Why You Should Rethink Driving as LA Reopens

The pandemic completely shifted how people move. Personal transportation changed due to safer-at-home orders. The Monday morning commute to work on campus and time in rush hour traffic after a long day of classes at UCLA vanished.

As California prepares for a more extensive reopening in mid-June, people will be traveling by car more often and farther. Before jumping back behind the wheel, see what you’ll be facing out on the streets.

Traffic is back — big time!

Los Angeles is the fifth most congested city in the United States, according to an annual study released by transportation analytics firm Inrix Inc.

On the 2020 Global Traffic Scorecard, Los Angeles moved up one slot in the rankings, with the average commuter in the LA metropolitan area losing 45 hours per year to congestion, costing an average of $664 per driver in time lost.

SoCal traffic will get even busier as businesses and schools reopen. Bypass congestion induced headaches with better alternatives like taking public transit, riding a bike, or both.

Gas prices are up

The average price of a gallon of self-serve regular gasoline in LA County rose on April 3 for the ninth time in 11 days, increasing to the highest amount since November 2019.

According to the American Public Transportation Association, individuals who ride public transportation instead of driving can save, on average, more than $800 per month. A 2018 report shows an average annual savings of over $10,000 for a person who switches their daily commute from driving to taking public transportation.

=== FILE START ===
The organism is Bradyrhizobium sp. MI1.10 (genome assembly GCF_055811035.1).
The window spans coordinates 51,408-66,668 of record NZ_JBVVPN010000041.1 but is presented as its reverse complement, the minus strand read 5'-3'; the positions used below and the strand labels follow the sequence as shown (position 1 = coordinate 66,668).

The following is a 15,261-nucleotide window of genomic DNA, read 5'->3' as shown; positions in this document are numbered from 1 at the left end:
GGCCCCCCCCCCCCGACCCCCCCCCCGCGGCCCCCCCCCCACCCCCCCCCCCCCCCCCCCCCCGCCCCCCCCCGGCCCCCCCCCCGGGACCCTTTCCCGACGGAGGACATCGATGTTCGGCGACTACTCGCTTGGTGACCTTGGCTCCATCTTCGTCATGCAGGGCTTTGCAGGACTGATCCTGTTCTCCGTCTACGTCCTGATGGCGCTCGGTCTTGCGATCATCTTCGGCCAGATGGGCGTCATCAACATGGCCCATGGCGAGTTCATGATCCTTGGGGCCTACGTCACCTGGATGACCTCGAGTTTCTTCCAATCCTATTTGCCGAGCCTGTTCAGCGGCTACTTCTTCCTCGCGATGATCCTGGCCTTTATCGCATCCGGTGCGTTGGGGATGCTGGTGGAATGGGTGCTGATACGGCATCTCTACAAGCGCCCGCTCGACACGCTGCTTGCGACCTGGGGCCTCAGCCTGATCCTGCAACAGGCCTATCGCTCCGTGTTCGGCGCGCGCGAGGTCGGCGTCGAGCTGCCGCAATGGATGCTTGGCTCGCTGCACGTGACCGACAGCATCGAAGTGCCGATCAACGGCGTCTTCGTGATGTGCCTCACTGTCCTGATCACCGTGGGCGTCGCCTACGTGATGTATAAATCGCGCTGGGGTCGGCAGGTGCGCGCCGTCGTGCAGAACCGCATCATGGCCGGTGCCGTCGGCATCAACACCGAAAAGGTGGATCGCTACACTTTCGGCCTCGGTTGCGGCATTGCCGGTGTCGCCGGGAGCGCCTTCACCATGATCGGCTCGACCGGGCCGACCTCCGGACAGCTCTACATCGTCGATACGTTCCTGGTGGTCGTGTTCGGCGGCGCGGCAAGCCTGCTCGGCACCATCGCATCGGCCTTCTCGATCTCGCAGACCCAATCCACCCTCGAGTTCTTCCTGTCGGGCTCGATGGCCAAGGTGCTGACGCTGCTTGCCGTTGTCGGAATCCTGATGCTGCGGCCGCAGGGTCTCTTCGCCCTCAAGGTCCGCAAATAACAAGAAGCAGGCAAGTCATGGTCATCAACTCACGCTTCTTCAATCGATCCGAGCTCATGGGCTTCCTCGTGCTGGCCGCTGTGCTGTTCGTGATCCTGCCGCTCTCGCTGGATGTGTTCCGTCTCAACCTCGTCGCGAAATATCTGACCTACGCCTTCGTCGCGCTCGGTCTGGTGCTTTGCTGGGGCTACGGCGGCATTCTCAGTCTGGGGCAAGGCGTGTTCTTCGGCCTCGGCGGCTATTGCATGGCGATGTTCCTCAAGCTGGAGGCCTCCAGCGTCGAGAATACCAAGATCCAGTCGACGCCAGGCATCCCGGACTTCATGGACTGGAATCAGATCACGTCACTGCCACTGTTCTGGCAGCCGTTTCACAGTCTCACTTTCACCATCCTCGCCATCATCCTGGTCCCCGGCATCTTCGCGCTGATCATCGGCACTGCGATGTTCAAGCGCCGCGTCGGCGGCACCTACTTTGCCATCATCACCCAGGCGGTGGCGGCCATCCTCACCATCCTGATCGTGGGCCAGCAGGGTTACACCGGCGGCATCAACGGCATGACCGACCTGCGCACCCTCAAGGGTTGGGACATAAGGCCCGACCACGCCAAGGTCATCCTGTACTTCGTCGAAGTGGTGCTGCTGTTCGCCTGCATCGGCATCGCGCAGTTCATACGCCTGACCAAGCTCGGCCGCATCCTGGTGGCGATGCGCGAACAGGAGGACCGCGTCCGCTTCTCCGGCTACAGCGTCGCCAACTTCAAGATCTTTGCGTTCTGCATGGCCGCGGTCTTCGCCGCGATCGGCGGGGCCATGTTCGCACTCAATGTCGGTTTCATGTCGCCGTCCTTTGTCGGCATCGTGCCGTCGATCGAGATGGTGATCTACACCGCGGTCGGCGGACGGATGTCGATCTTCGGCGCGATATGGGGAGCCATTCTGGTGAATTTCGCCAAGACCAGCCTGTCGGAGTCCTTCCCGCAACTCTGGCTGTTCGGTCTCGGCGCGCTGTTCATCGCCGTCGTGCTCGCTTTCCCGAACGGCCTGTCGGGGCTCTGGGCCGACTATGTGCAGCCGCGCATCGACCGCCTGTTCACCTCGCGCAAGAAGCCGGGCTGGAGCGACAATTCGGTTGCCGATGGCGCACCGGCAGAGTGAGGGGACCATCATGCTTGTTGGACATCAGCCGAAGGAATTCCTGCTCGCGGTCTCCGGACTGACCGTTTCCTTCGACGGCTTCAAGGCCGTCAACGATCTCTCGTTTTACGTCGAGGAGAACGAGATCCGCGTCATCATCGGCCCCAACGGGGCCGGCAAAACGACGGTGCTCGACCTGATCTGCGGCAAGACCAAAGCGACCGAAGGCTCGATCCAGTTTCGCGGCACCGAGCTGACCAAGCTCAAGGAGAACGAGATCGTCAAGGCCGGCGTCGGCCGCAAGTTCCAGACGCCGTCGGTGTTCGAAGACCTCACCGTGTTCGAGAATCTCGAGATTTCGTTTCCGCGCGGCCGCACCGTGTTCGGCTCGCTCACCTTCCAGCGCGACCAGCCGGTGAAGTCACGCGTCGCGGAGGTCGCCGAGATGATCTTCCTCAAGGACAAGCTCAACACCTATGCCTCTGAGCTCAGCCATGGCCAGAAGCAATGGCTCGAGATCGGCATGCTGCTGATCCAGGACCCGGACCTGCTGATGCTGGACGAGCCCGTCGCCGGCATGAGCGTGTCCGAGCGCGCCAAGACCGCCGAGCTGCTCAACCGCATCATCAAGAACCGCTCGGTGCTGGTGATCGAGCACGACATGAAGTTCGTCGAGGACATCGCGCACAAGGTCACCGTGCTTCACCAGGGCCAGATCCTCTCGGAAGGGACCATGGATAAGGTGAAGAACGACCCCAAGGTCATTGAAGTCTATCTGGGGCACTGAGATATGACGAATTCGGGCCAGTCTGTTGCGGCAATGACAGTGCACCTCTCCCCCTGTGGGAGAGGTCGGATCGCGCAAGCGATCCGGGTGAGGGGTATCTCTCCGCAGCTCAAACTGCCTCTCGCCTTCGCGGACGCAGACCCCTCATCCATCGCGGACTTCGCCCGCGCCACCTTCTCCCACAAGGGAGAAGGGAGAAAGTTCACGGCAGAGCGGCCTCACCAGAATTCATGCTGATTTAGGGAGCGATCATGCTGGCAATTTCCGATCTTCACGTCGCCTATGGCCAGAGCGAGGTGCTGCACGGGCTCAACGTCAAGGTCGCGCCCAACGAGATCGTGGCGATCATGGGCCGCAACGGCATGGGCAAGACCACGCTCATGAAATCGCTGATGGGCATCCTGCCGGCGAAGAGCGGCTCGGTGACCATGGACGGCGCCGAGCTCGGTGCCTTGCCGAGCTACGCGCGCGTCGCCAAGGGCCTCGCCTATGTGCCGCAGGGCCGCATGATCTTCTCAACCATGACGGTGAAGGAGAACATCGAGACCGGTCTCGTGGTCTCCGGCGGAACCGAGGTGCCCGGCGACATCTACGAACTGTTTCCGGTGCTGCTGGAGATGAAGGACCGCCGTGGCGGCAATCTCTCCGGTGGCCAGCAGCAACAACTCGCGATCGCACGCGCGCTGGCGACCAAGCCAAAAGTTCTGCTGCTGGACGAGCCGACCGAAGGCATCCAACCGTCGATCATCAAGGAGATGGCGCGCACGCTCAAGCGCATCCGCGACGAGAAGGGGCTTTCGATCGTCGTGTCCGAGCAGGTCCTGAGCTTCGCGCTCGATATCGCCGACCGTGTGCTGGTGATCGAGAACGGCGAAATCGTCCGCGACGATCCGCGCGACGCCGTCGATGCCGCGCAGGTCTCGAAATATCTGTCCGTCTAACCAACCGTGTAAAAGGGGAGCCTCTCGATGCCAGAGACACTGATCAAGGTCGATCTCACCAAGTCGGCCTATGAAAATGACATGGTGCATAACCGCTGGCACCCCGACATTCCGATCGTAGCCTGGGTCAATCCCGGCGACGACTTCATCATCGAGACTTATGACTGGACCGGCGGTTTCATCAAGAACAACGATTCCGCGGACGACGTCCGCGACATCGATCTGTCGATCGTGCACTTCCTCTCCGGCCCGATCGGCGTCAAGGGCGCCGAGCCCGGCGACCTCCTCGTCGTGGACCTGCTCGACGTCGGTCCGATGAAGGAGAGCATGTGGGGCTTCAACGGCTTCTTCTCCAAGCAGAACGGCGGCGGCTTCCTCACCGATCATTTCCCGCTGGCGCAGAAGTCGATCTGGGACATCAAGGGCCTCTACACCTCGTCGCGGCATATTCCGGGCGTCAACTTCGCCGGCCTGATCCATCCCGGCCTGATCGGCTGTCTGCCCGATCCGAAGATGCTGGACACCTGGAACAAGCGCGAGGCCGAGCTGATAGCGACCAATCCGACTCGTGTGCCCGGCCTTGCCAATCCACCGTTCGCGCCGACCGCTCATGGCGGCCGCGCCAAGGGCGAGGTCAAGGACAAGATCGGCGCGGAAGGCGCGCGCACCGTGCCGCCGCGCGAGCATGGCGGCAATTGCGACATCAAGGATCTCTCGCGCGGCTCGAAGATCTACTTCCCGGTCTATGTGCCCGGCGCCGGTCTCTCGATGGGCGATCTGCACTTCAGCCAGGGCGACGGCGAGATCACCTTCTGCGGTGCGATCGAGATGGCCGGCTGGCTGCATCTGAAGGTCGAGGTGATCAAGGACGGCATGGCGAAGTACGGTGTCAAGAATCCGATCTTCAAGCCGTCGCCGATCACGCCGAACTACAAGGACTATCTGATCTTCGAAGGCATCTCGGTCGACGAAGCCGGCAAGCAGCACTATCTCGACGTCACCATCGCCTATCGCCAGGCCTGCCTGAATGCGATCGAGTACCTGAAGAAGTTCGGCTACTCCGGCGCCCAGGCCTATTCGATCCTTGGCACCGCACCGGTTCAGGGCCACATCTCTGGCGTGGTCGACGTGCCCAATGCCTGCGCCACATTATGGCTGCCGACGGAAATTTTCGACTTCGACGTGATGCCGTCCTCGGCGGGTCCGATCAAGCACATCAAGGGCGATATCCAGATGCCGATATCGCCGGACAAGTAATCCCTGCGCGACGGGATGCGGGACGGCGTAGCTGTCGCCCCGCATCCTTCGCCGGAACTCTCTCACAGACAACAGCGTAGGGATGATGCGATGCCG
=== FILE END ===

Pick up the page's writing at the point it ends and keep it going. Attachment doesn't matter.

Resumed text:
Air quality impact

During the first COVID lockdown in the spring of 2020, there was a remarkable boost in air quality. But those early air quality gains couldn’t overpower a return to driving. As restrictions loosened, traffic rebounded, clogging the skies.

A December 2020 study led by UCLA professor Yifang Zhu found that traffic reductions in Los Angeles last March and April were directly responsible for a roughly 30% decrease in nitrogen oxides, a common tailpipe emission. Air pollution is a public health problem, and fewer cars mean cleaner air.

Better Ways to Move

COVID-19 created new momentum for walking and biking. As motor vehicles on the road plummeted, walkers and riders took to the sidewalks and streets. Countless research shows active transportation is much better for you than driving, so why not keep that positive momentum going and emerge from this public health crisis healthier and happier?

And with new federal aid, LA Metro will be restoring bus and train service to pre-pandemic levels by September — right in time for the start of a new academic year at UCLA!

As plans come together for a fall reopening, with more Bruins back on campus working and going to school, take into account everything alternative transportation options offer.

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